April 27, 2021
On April 12, millions of Muslims across the world observed the beginning of the religious holiday, Ramadan. Ramadan is the ninth and holiest month of the Islamic calendar and signifies when the Prophet Muhammad is believed to have received the initial revelations of the Quran, the holiest book in Islam. During the one-month period, Muslims attempt to form a greater connection with God by practicing self-discipline and prayer.
“Ramadan will be a little different this year,” Samina Ismail said. “Usually people go to mosques and Islamic centers to celebrate [throughout the week], but because of COVID-19, many people will not go.”
Increased attention to prayer and the Quran, as well as fasting, are ways in which Muslims get closer to God during Ramadan. Junior Ashna Haiderali said, for her personally, fasting is a way to cleanse her soul and empathize with the less fortunate who go without food or water for periods of time.
“It does get hard to surround myself with people not fasting,” Haiderali said. “It doesn’t matter when [people] are eating in front of me, but having them not understand the way I feel matters. Having someone sympathize is a nice gesture, but having people who empathize makes a bigger difference.”
One major aspect of Ramadan is the two large meals consumed before and after fasting: suhoor and iftar. It provides a way for Muslims to gather and celebrate with friends and families, while reflecting on their day. Traditional foods such as Biryani, butter chicken, nihari, kheer and ladu are prepared and eaten.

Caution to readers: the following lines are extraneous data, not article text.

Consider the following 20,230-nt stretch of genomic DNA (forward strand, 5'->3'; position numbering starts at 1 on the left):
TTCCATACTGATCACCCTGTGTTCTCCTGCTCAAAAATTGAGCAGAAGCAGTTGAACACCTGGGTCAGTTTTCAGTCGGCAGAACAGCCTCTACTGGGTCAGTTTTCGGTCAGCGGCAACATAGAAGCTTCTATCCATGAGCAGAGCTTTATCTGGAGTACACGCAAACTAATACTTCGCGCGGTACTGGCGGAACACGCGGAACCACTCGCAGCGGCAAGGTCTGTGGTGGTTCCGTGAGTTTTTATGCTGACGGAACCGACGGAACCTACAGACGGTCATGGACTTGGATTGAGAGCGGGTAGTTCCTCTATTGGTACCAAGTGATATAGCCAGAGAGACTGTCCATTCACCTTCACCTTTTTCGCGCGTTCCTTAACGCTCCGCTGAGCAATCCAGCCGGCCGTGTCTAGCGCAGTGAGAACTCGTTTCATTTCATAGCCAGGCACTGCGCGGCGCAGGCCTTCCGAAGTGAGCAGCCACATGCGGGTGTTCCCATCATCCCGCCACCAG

“My favorite food to eat is butter chicken,” Haiderali said. “It’s my favorite dish in general, but it always takes a lot of convincing to get my mom to make it. However, because Ramadan is a special occasion, she’ll end up making it for my family.”
Mosques that have reopened have imposed restrictions such as facemasks, required hand sanitizer and capacity limits. Haiderali said her mosque has opted for a virtual program for families who will not attend services for various reasons.
“Instead of going to the mosque this year, my family will be going to a virtual program hosted by my mosque,” Haiderali said. “It includes watching videos on how other people’s families are doing during Ramadan. We’re also planning to go to my aunt’s house to eat and watch television since most of my family is vaccinated.”
Haiderali said although fasting may be difficult at times, overcoming the struggle allows her to strengthen her connection to God. She said Ramadan and fasting can be demanding, but it’s also very rewarding.
“[Fasting] makes me feel accomplished at the end of the day,” Haiderali said. “Even when I have not been as productive as I had hoped [that day], being able to complete fasting always makes me feel much better.”